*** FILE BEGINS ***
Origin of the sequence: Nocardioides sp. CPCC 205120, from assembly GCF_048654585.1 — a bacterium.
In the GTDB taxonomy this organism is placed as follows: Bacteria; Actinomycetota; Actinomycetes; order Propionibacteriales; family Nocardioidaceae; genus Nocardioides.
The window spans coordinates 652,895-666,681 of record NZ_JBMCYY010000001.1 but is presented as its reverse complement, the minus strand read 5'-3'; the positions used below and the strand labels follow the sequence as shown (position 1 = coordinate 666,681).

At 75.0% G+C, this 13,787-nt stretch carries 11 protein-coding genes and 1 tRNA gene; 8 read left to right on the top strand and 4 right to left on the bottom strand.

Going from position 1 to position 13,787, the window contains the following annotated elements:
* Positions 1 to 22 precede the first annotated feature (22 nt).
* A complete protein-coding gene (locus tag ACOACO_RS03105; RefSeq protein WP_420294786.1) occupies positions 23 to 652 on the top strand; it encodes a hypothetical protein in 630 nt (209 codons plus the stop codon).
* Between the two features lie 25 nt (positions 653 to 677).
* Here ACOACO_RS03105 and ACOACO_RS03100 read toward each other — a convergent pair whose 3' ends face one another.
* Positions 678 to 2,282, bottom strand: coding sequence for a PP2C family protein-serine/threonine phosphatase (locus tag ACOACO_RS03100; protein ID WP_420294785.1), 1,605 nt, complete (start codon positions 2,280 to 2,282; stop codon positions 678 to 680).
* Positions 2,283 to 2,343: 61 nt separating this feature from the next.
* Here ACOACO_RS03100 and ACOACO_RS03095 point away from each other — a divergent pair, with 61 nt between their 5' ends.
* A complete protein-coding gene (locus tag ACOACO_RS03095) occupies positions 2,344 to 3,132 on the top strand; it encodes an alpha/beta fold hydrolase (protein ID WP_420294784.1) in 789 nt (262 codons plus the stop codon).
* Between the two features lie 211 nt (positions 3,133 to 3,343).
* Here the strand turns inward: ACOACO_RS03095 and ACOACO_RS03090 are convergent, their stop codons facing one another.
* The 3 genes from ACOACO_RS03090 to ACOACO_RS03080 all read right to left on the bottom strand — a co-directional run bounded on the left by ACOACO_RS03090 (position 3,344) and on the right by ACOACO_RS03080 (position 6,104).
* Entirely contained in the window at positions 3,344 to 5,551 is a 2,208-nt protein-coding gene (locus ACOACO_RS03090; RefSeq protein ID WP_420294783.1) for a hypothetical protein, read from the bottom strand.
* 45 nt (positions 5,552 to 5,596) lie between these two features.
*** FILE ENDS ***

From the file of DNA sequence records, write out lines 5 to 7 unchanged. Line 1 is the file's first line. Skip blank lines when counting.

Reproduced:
Going from position 1 to position 13,787, the window contains the following annotated elements:
* Positions 1 to 22 precede the first annotated feature (22 nt).
* A complete protein-coding gene (locus tag ACOACO_RS03105; RefSeq protein WP_420294786.1) occupies positions 23 to 652 on the top strand; it encodes a hypothetical protein in 630 nt (209 codons plus the stop codon).